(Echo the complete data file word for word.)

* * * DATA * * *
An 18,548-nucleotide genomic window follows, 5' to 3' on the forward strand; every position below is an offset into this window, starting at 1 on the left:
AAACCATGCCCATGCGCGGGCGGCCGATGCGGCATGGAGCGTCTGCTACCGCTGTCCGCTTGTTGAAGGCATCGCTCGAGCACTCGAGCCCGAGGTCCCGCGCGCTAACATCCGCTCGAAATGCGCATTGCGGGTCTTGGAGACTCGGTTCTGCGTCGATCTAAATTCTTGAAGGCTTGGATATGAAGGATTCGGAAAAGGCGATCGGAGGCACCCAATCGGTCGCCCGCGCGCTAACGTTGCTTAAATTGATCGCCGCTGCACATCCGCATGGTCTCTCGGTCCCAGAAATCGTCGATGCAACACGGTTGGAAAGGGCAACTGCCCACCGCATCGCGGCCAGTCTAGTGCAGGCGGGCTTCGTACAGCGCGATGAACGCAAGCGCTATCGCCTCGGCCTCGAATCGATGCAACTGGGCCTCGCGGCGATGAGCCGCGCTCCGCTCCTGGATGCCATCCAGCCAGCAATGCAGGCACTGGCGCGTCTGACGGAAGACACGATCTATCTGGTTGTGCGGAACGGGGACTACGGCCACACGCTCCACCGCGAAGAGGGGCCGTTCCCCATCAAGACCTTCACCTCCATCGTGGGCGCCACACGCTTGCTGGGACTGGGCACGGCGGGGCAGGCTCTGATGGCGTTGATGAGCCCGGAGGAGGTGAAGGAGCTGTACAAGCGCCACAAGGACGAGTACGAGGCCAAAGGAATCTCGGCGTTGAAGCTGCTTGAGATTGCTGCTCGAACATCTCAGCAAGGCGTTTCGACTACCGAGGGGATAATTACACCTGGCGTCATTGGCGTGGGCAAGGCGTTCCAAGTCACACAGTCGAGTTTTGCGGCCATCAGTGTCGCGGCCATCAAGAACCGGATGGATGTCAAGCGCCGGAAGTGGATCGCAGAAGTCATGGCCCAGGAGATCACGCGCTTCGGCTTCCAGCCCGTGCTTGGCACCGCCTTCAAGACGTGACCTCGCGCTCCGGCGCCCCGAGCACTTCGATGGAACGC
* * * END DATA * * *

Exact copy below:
An 18,548-nucleotide genomic window follows, 5' to 3' on the forward strand; every position below is an offset into this window, starting at 1 on the left:
AAACCATGCCCATGCGCGGGCGGCCGATGCGGCATGGAGCGTCTGCTACCGCTGTCCGCTTGTTGAAGGCATCGCTCGAGCACTCGAGCCCGAGGTCCCGCGCGCTAACATCCGCTCGAAATGCGCATTGCGGGTCTTGGAGACTCGGTTCTGCGTCGATCTAAATTCTTGAAGGCTTGGATATGAAGGATTCGGAAAAGGCGATCGGAGGCACCCAATCGGTCGCCCGCGCGCTAACGTTGCTTAAATTGATCGCCGCTGCACATCCGCATGGTCTCTCGGTCCCAGAAATCGTCGATGCAACACGGTTGGAAAGGGCAACTGCCCACCGCATCGCGGCCAGTCTAGTGCAGGCGGGCTTCGTACAGCGCGATGAACGCAAGCGCTATCGCCTCGGCCTCGAATCGATGCAACTGGGCCTCGCGGCGATGAGCCGCGCTCCGCTCCTGGATGCCATCCAGCCAGCAATGCAGGCACTGGCGCGTCTGACGGAAGACACGATCTATCTGGTTGTGCGGAACGGGGACTACGGCCACACGCTCCACCGCGAAGAGGGGCCGTTCCCCATCAAGACCTTCACCTCCATCGTGGGCGCCACACGCTTGCTGGGACTGGGCACGGCGGGGCAGGCTCTGATGGCGTTGATGAGCCCGGAGGAGGTGAAGGAGCTGTACAAGCGCCACAAGGACGAGTACGAGGCCAAAGGAATCTCGGCGTTGAAGCTGCTTGAGATTGCTGCTCGAACATCTCAGCAAGGCGTTTCGACTACCGAGGGGATAATTACACCTGGCGTCATTGGCGTGGGCAAGGCGTTCCAAGTCACACAGTCGAGTTTTGCGGCCATCAGTGTCGCGGCCATCAAGAACCGGATGGATGTCAAGCGCCGGAAGTGGATCGCAGAAGTCATGGCCCAGGAGATCACGCGCTTCGGCTTCCAGCCCGTGCTTGGCACCGCCTTCAAGACGTGACCTCGCGCTCCGGCGCCCCGAGCACTTCGATGGAACGC